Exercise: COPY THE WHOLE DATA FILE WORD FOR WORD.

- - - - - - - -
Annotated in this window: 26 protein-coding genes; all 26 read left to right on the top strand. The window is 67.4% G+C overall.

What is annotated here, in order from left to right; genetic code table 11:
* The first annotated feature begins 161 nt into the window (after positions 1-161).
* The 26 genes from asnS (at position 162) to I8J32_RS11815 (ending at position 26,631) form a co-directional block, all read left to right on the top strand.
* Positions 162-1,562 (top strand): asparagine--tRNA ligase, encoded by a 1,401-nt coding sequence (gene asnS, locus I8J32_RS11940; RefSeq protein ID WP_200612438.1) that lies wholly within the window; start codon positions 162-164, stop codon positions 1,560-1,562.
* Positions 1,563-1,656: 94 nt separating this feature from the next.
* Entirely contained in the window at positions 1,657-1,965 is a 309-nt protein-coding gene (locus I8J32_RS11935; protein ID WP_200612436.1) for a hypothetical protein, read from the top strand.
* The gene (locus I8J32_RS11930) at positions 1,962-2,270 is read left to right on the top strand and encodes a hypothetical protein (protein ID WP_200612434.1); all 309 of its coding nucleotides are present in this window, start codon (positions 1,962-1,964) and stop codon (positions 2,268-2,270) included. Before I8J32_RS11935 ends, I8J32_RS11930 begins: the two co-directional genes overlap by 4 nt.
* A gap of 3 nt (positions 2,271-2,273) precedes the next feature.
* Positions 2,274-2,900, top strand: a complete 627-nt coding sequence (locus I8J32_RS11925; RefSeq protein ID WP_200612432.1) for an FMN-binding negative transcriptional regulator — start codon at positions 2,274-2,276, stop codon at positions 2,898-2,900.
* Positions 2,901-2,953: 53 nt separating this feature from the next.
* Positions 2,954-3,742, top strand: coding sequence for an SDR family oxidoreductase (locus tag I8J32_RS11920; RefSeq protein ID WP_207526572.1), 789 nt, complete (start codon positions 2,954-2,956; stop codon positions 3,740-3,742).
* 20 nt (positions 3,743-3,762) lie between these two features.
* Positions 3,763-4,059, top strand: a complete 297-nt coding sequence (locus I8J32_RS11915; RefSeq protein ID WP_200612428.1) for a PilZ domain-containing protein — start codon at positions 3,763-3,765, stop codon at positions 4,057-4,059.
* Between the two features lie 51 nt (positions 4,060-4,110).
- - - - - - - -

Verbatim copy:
Annotated in this window: 26 protein-coding genes; all 26 read left to right on the top strand. The window is 67.4% G+C overall.

What is annotated here, in order from left to right; genetic code table 11:
* The first annotated feature begins 161 nt into the window (after positions 1-161).
* The 26 genes from asnS (at position 162) to I8J32_RS11815 (ending at position 26,631) form a co-directional block, all read left to right on the top strand.
* Positions 162-1,562 (top strand): asparagine--tRNA ligase, encoded by a 1,401-nt coding sequence (gene asnS, locus I8J32_RS11940; RefSeq protein ID WP_200612438.1) that lies wholly within the window; start codon positions 162-164, stop codon positions 1,560-1,562.
* Positions 1,563-1,656: 94 nt separating this feature from the next.
* Entirely contained in the window at positions 1,657-1,965 is a 309-nt protein-coding gene (locus I8J32_RS11935; protein ID WP_200612436.1) for a hypothetical protein, read from the top strand.
* The gene (locus I8J32_RS11930) at positions 1,962-2,270 is read left to right on the top strand and encodes a hypothetical protein (protein ID WP_200612434.1); all 309 of its coding nucleotides are present in this window, start codon (positions 1,962-1,964) and stop codon (positions 2,268-2,270) included. Before I8J32_RS11935 ends, I8J32_RS11930 begins: the two co-directional genes overlap by 4 nt.
* A gap of 3 nt (positions 2,271-2,273) precedes the next feature.
* Positions 2,274-2,900, top strand: a complete 627-nt coding sequence (locus I8J32_RS11925; RefSeq protein ID WP_200612432.1) for an FMN-binding negative transcriptional regulator — start codon at positions 2,274-2,276, stop codon at positions 2,898-2,900.
* Positions 2,901-2,953: 53 nt separating this feature from the next.
* Positions 2,954-3,742, top strand: coding sequence for an SDR family oxidoreductase (locus tag I8J32_RS11920; RefSeq protein ID WP_207526572.1), 789 nt, complete (start codon positions 2,954-2,956; stop codon positions 3,740-3,742).
* 20 nt (positions 3,743-3,762) lie between these two features.
* Positions 3,763-4,059, top strand: a complete 297-nt coding sequence (locus I8J32_RS11915; RefSeq protein ID WP_200612428.1) for a PilZ domain-containing protein — start codon at positions 3,763-3,765, stop codon at positions 4,057-4,059.
* Between the two features lie 51 nt (positions 4,060-4,110).